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Health Care Costs Cause Women To Skip Out On Care: HuffPost Readers Respond

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After working for 35 years as a registered nurse, Melissa Frykman-Thieme, 55, finds herself skipping out on necessary health care because of costs.
After working for 35 years as a registered nurse, Melissa Frykman-Thieme, 55, finds herself skipping out on necessary health care because of costs.

Melissa Frykman-Thieme, 55, provided patients with medical services for 35 years as a registered nurse, but now can't afford her own care.

Her life changed when she suffered a heart attack at the age of 50. Fourteen visits to the hospital, two near-death experiences and a colossal pile of medical bills later, Frykman-Thieme, a resident of Vashon Island in Washington, finds herself out of work collecting disability benefits and skimping on necessary health care to save money.

Frykman-Thieme's story is not unique. Many Americans, particularly women, skip trips to the doctor or don't take medicine because of financial constraints. A Huffington Post story published earlier this month reported that 43 percent of American women aged 19 to 43 go without necessary care due to costs. Among advanced countries, America has the highest percentage of women who hold off on receiving health care for money-related reasons.

A flood of Huffington Post readers -- insured and uninsured alike -- responded, sharing their stories of skipping care because of cost-related issues.

“I have come to a point where I can’t afford many of the co-pays that my medicare advantage plan requires, so [I] often go without some doctor visits and dental care that I really need,” Frykman-Thieme wrote in an email.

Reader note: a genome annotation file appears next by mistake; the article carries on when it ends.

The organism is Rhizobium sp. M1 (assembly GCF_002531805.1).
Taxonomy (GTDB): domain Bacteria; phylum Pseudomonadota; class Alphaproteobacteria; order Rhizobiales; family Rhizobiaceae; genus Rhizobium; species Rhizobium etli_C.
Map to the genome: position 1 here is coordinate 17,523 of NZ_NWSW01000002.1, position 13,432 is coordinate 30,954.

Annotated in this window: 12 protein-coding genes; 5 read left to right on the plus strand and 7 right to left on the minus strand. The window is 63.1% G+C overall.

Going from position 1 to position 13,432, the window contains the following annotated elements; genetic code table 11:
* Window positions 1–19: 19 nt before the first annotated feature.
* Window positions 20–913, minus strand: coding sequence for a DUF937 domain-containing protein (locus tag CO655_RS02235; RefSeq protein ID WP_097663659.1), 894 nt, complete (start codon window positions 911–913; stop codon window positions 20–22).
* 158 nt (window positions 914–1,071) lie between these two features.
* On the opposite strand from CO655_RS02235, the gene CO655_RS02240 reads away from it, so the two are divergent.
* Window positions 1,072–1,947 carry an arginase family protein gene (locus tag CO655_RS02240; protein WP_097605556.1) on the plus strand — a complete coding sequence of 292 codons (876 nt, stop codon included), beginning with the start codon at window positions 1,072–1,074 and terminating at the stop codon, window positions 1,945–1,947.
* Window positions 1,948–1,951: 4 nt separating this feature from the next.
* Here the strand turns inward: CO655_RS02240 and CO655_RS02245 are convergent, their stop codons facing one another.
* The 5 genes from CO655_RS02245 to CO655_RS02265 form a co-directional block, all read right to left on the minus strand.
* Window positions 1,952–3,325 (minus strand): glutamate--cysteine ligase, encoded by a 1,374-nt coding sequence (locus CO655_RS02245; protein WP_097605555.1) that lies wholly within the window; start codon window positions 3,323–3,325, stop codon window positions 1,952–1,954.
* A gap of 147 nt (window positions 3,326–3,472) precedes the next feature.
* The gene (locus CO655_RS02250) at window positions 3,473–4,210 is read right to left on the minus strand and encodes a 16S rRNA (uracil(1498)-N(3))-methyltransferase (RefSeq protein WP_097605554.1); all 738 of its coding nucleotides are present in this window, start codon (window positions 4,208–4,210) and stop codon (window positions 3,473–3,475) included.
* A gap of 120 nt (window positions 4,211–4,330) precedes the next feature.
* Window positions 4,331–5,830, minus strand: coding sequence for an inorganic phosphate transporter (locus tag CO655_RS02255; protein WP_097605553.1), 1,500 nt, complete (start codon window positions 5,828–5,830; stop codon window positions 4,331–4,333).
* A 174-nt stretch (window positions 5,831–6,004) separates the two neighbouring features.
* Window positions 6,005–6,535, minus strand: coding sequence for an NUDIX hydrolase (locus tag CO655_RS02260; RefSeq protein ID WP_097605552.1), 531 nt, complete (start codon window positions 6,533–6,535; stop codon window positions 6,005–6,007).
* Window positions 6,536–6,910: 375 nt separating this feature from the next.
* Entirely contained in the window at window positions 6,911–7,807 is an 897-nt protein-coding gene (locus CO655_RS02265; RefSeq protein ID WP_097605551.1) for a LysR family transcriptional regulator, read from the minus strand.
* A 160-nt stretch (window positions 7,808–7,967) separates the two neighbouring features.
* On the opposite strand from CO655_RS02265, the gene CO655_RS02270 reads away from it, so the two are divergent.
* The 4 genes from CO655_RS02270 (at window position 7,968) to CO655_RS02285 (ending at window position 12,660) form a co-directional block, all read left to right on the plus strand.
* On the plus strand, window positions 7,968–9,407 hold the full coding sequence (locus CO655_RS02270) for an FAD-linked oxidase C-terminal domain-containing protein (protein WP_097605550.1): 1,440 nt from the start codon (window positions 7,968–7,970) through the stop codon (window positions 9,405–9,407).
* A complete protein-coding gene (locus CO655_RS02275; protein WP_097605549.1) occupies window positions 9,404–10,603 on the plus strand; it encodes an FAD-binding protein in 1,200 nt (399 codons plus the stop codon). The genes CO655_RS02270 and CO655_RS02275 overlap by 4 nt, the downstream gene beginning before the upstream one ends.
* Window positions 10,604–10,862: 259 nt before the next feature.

For years, Deanna Busdieker, 45, from Cascade Locks, Ore., went without treatment for her ongoing mental health issues, which she attributed to a female hormonal imbalance called polycystic ovary syndrome. It wasn’t until she was on the verge of committing suicide that she was granted disability benefits and finally able to receive much needed medical attention, Busdieker wrote in an email.

Currently working as a database specialist for a local school district, Busdieker's employer-provided health coverage still leaves her struggling with co-pays she can't afford, according to an email she sent to the Huffington Post. But she heavily depends on the coverage she does get. "I dread my job ever coming to an end because I NEED health care now," she wrote.

The financial burden of falling ill has become a fear for many American women. A recent study by the Commonwealth Fund found that nearly half of women in United States are afraid of getting sick because of money-related issues, as compared to only 9 percent of women in the United Kingdom.

For even those women with health coverage, differences in the medical needs of men and women have put women at a disadvantage when it comes to paying for health care. Kaiser Health News found that American women pay about $1 billion more in health insurance premiums than men every year -- a phenomenon that is slated to end soon. Starting 2014 as part of the Affordable Care Act, insurance companies will no longer be allowed to charge women higher premiums than men.

Among the insured unable to receive necessary care is Tracy Vardy, 40, from Wichita Falls, Texas. She was diagnosed with a congenital benign tumor when she was in high school and experiences seizures and migraines from epilepsy, but hasn’t had an MRI in years, according to her email.

Without enough money for doctor’s visits, she can’t get a prescription for the medication she needs to keep her seizures under control, she wrote.

“My health has deteriorated to the point that I will never be able to work, and that is at least as much from going without treatment as it is from my original medical problems."